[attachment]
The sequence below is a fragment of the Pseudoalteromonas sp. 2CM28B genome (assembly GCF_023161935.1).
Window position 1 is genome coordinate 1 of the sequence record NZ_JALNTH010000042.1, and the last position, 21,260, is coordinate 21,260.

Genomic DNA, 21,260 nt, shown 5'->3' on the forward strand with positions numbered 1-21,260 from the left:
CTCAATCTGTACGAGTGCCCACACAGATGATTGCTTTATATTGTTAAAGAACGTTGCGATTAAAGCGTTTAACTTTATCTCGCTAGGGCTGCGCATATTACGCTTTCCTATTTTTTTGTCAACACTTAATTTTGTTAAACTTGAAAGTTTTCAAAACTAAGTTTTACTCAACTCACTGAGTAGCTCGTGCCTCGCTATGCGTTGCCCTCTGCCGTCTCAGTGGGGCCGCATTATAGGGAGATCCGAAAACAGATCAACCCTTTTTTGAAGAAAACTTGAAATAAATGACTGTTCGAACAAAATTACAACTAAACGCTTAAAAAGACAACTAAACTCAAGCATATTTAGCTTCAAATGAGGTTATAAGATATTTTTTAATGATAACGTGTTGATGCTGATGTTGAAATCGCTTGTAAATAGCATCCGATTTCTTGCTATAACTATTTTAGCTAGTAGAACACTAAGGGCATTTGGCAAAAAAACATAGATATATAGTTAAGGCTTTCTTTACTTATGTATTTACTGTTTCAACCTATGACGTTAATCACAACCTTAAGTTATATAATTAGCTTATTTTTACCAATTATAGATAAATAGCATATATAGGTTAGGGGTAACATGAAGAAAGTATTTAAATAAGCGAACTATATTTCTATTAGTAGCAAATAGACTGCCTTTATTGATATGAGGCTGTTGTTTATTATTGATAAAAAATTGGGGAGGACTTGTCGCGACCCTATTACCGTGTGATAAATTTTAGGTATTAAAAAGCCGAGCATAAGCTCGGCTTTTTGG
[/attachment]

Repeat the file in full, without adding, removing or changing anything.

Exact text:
The sequence below is a fragment of the Pseudoalteromonas sp. 2CM28B genome (assembly GCF_023161935.1).
Window position 1 is genome coordinate 1 of the sequence record NZ_JALNTH010000042.1, and the last position, 21,260, is coordinate 21,260.

Genomic DNA, 21,260 nt, shown 5'->3' on the forward strand with positions numbered 1-21,260 from the left:
CTCAATCTGTACGAGTGCCCACACAGATGATTGCTTTATATTGTTAAAGAACGTTGCGATTAAAGCGTTTAACTTTATCTCGCTAGGGCTGCGCATATTACGCTTTCCTATTTTTTTGTCAACACTTAATTTTGTTAAACTTGAAAGTTTTCAAAACTAAGTTTTACTCAACTCACTGAGTAGCTCGTGCCTCGCTATGCGTTGCCCTCTGCCGTCTCAGTGGGGCCGCATTATAGGGAGATCCGAAAACAGATCAACCCTTTTTTGAAGAAAACTTGAAATAAATGACTGTTCGAACAAAATTACAACTAAACGCTTAAAAAGACAACTAAACTCAAGCATATTTAGCTTCAAATGAGGTTATAAGATATTTTTTAATGATAACGTGTTGATGCTGATGTTGAAATCGCTTGTAAATAGCATCCGATTTCTTGCTATAACTATTTTAGCTAGTAGAACACTAAGGGCATTTGGCAAAAAAACATAGATATATAGTTAAGGCTTTCTTTACTTATGTATTTACTGTTTCAACCTATGACGTTAATCACAACCTTAAGTTATATAATTAGCTTATTTTTACCAATTATAGATAAATAGCATATATAGGTTAGGGGTAACATGAAGAAAGTATTTAAATAAGCGAACTATATTTCTATTAGTAGCAAATAGACTGCCTTTATTGATATGAGGCTGTTGTTTATTATTGATAAAAAATTGGGGAGGACTTGTCGCGACCCTATTACCGTGTGATAAATTTTAGGTATTAAAAAGCCGAGCATAAGCTCGGCTTTTTGG